Published on February 19, 2013
Jenna MacDougall was an early client of the Early Intervention Program at the Queens Early Childhood Development Association, and is now going to university to work with children with special needs.
Published on February 19, 2013
Jenna back at the Queens Early Childhood Development Association, this time helping other students.
February is early intervention awareness month in Nova Scotia!
Queens Early Childhood Development Association is the early intervention program serving children and families in Queens County. It has provided early intervention services to almost 400 children and their families since the program began in 1987.
Early intervention is a service which works with children from birth to age six who have a developmental delay or who are âat riskâ for a delay. A developmental delay is when a child is not doing the things that we would expect them to be doing at a certain age. For example most children are walking by 18 months of age and saying first words around 12 months of age. A child would be considered âat risk for delayâ if they are born prematurely, experienced any type of birth trauma, or have a sibling with a developmental delay.
Referrals are received through a variety of sources. For example, referrals can be made by a family doctor or pediatrician, daycare worker or preschool teacher, a social worker, or the parents themselves.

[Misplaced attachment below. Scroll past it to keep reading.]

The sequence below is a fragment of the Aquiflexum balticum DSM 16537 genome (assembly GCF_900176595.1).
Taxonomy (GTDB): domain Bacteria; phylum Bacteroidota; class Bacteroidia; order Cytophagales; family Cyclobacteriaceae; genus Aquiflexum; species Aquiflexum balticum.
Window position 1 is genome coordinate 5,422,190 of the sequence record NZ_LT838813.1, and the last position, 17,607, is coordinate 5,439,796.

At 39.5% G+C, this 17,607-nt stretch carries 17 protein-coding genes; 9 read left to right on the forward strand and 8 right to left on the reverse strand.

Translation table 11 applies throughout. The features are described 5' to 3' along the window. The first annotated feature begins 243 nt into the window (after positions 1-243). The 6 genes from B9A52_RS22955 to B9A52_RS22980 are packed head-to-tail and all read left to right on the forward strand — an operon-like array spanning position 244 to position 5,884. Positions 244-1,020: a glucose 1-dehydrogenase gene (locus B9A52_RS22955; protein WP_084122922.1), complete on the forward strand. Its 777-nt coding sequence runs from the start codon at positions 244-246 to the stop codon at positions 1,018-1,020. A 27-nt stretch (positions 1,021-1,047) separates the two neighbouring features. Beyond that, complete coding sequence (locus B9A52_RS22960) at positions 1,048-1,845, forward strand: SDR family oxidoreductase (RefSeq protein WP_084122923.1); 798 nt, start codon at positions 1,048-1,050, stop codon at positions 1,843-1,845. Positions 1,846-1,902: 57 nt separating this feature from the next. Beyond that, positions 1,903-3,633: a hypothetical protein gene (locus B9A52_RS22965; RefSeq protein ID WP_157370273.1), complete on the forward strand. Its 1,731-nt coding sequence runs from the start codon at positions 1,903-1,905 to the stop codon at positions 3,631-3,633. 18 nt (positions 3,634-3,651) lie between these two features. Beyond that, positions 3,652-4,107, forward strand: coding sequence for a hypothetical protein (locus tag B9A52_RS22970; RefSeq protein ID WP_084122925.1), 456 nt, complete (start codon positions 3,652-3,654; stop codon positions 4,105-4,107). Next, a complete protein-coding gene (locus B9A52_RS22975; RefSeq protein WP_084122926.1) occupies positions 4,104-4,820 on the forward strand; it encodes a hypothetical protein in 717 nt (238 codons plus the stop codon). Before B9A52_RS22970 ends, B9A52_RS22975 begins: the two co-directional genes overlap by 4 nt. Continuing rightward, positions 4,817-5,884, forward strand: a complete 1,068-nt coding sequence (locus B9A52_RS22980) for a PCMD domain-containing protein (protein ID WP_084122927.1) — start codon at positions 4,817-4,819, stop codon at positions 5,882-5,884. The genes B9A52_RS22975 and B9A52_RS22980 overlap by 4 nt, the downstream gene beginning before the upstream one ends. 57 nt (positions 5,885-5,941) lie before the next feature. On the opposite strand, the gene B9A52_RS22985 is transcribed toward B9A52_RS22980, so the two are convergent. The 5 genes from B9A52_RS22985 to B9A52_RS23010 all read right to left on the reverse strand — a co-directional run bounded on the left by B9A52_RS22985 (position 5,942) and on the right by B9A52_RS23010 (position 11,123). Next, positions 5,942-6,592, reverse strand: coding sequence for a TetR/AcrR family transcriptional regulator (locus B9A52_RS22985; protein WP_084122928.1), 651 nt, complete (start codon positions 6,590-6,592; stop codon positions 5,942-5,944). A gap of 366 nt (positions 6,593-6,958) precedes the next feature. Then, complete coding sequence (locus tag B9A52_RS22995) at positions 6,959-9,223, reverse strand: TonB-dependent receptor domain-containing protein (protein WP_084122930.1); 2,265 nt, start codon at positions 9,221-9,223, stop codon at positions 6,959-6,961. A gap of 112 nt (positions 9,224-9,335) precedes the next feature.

In 1997 Jenna MacDougall was referred to QECDA because of concerns with her speech and other red flags for autism. Jennaâs mother Natalie remembers when she was first told by her speech pathologist that she believed Jenna had autism.
âIt was a blow when she told meâ, says Natalie. âI didnât understand it and I thought how can I work on it if I donât understand it?â
Jenna and her family participated in the early intervention program for two years until she entered school. Natalie appreciates the information and support she received from QECDA.
âEarly intervention accepted my child and gave her a place. It is because of the support from QECDA that sheâs done so well. They really focused on her needs.â
Jenna and her family knew that Jenna had to work harder to accomplish many of the things that often comes more easily to others.
As Natalie puts it âwith my son I expected it but with Jenna I appreciated it.â
And that hard work has certainly paid off. In June 2012 Jenna graduated from Liverpool Regional High School. In September 2012 she began classes at Mount Saint Vincent University, pursing her education to someday work with children with special needs.
One of the services that was offered to Jenna when she was four years old was the QECDA summer early learning playgroup. Fourteen years later in the summer of 2012, Jenna was hired as a summer student playgroup assistant.
Jessica Whynot has a son Keenan who participated in that playgroup. Keenan also has a diagnosis of autism. Jessica felt it was wonderful opportunity to have Jenna work with her son.
Jessica thinks that Jenna is a great role model for children with autism and she âis excited to think of what her sonâs future could be by watching what Jenna has accomplished.â
Executive director Denise Lowe Whynot agrees.
âIt was a delight having Jenna working with us over the summer. She is a perfect example of what can be accomplished with the right supports.â
In honor of early intervention awareness month, QECDA will be holding an open house on Saturday, Feb. 23 from 11 a.m.-2 p.m. Members of the community are invited to drop in at 6 Bridge Street in Milton. For more information on early intervention services in Queens County please call 354-5890 or visit our website at www.earlyintervention.net/queens/